It started early. By 4 a.m. the growing puddles in Port Townsend’s dark streets glinted with tail lights, broken only by the shadows of pedestrians, and the electric glow of anticipation—all headed in the direction of the R2AK starting line. This was the day.
In the harbor, crews stopped pretending to sleep, packed their gear for the first/last time, ran to avail themselves of the coffee shop that had opened mercifully at 3:30 a.m., doing their bit to pry open a community of eyelids that desperately needed assistance. At least one crew popped at least one pill to ease the weight of the last one, to three-too-many and the nagging regret of their free R2AK tattoos obtained at yesterday’s official R2AK party; needled ink logos of hoped-for glory that were now as raw and swollen as the weather forecast. NOAA was calling for tramp-stamp levels of ugliness in the hours to come.
They flicked on their running lights, zipped up their drysuits, clattered their awkward oars into purpose-built/makeshift oarlocks. Pedals turned the chain that turned the shaft that spun co-opted propellers of model airplanes and moved them out of the slip and into their future. Teams rubbed sleep from their eyes and hangover from their temples, all the time running through the list of last minute repairs made the day before and saying a hurried, silent prayer for each one.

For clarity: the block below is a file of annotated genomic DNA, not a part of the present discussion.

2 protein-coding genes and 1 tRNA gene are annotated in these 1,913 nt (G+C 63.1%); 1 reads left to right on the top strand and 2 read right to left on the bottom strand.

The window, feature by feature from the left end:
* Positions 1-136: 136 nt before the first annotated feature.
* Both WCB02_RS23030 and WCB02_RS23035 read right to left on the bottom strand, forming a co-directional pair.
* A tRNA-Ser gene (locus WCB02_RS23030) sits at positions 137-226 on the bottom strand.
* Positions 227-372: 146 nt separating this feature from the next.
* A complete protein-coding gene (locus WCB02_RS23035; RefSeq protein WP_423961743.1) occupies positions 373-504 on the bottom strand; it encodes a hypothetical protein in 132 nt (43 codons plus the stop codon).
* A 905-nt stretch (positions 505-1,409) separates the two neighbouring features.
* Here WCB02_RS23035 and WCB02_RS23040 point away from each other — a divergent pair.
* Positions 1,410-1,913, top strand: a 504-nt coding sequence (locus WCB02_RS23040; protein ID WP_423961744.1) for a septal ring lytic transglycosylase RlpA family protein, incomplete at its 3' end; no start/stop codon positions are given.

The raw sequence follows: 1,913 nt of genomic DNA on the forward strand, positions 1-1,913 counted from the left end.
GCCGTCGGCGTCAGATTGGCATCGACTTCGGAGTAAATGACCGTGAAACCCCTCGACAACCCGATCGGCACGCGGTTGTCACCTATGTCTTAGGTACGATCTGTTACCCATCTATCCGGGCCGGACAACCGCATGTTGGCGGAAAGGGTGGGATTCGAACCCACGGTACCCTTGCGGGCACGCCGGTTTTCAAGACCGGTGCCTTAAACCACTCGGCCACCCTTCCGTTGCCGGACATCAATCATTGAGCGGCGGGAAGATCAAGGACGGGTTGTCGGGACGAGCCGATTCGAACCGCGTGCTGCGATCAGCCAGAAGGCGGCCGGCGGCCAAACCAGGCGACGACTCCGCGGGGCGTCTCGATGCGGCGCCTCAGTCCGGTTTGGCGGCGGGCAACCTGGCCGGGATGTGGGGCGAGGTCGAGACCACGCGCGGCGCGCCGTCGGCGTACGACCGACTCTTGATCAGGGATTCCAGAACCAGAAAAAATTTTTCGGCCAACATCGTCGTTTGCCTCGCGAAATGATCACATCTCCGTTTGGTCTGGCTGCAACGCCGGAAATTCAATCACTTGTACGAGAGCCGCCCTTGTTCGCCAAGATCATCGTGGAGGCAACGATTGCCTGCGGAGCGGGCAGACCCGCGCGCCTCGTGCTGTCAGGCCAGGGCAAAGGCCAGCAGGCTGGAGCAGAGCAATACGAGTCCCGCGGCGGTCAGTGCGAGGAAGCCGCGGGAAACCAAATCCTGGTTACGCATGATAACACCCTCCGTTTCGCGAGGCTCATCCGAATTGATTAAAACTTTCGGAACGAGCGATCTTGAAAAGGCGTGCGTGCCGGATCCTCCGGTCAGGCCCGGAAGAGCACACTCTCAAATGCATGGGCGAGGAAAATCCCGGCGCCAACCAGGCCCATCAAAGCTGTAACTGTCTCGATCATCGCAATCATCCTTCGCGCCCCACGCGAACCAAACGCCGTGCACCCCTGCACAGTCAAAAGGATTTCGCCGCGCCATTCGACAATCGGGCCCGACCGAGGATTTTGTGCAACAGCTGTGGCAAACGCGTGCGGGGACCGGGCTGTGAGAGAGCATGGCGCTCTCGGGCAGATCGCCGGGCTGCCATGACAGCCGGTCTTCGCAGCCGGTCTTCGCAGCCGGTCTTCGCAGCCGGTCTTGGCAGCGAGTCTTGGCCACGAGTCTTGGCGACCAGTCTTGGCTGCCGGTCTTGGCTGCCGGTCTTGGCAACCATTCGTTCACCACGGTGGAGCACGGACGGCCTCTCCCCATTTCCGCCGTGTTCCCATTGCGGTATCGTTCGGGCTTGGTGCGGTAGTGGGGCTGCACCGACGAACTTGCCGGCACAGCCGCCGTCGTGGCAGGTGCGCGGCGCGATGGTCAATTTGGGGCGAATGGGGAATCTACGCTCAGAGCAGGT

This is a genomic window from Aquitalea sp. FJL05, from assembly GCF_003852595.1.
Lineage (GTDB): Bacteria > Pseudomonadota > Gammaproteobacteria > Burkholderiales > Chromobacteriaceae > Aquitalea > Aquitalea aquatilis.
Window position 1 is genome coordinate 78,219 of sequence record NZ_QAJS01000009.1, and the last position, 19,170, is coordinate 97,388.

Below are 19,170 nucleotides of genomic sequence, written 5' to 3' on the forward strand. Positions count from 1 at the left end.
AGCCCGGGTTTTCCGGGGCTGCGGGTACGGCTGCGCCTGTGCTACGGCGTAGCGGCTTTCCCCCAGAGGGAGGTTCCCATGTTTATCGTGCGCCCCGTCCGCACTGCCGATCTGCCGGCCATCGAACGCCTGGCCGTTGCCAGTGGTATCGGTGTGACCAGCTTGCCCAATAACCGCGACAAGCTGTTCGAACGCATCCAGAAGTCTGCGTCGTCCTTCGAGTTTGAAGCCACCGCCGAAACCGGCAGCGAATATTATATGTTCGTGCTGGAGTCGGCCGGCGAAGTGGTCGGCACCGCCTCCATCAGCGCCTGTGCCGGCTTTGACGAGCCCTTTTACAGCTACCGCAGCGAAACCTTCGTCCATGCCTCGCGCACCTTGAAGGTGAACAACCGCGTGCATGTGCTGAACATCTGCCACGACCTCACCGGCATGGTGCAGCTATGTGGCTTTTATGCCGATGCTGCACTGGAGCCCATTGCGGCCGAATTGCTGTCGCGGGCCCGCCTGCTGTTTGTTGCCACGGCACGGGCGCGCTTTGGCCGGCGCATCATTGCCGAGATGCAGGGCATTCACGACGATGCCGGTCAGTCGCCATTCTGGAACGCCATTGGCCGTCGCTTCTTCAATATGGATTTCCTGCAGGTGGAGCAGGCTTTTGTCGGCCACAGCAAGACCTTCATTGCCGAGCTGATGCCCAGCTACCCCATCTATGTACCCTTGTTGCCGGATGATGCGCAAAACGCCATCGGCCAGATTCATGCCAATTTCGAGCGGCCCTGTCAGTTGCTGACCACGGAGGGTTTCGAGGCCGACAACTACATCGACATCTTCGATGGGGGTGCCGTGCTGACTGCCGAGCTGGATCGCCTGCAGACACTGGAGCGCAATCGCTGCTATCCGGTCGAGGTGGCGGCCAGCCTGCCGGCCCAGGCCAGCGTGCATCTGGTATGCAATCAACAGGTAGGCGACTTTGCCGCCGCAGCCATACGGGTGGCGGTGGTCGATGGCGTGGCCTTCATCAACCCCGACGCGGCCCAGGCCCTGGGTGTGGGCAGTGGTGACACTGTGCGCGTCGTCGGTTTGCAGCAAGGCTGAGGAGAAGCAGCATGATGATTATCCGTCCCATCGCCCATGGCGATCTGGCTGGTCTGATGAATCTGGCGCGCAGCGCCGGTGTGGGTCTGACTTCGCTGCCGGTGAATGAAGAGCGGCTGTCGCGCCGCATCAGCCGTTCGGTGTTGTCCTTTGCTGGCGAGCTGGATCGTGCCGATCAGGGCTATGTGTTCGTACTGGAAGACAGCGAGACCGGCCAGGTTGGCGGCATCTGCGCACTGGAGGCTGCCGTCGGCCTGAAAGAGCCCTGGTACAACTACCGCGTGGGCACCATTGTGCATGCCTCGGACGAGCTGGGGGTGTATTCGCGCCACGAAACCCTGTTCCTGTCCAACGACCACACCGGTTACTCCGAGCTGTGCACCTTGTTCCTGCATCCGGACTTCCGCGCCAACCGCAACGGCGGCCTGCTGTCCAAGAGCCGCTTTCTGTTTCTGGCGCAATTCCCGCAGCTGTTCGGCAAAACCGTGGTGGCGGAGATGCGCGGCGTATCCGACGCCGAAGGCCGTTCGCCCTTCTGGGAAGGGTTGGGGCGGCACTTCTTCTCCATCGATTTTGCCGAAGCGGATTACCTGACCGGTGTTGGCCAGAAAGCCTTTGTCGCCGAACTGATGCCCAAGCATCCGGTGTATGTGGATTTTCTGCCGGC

The days before the race had seen repairs, and plenty. The race start is only the most observable deadline in the R2AK. For many, the real race started whenever the niggling doubts of their reptilian cortex crosschecked the Netflix-loving, mother-blaming, social-media-dependent cerebral functions of modern life to make room for the emerging front burner issues: new leaks, old cracks, and half-tested experiments that became part of the hurried prep for their future survival. In the daylight hours preceding the dark of right 0400, a couple thousand race fans moved from boat ogling to the drinking, dancing, free-R2AK-tattoo portion of Pre-Race Ruckus—the best Wednesday party Port Townsend ever threw. Through the party and into the night, teams were still effecting repairs. Our notables: dropping the rig to look at a newly discovered flaw in a shroud lead, pushing enough epoxy and hope into a homebuilt pedal-drive system that it might not chatter apart for a second time, dropping the mast again, repairing a dagger board that went from perpendicular to less so, dropping the mast again, the second revision of a rowing system whose design failed geometry and led to remounting a rowing station that now dangled in the free space off the bow, and dropping the mast again. For more than a few the actual start was as welcome as it was terrifying. Ready or not, its coming was the cessation of last minute preparations—time to stop worrying about wasn’t done and start worrying about what “done” would break first. In the part of the clock that ought to be, at a minimum, an hour before the first snooze, hundreds of kids, parents, grandparents, and pets ignored the rain and the lure of soft sheets to descend on the shoreline and become part of the third version of dark-houred race start celebration that included oatmeal served from paddle boards, a brass band that showed up without warning, the unrelated clown who joined in with scarf-dancing enthusiasm—because that’s how Port Townsend rolls. The horn sounded, the crowd cheered, the Soviet National Choir sang something that sounded as full of struggle, hope, and triumph as we all imagined might exist in the 750 miles that lay ahead.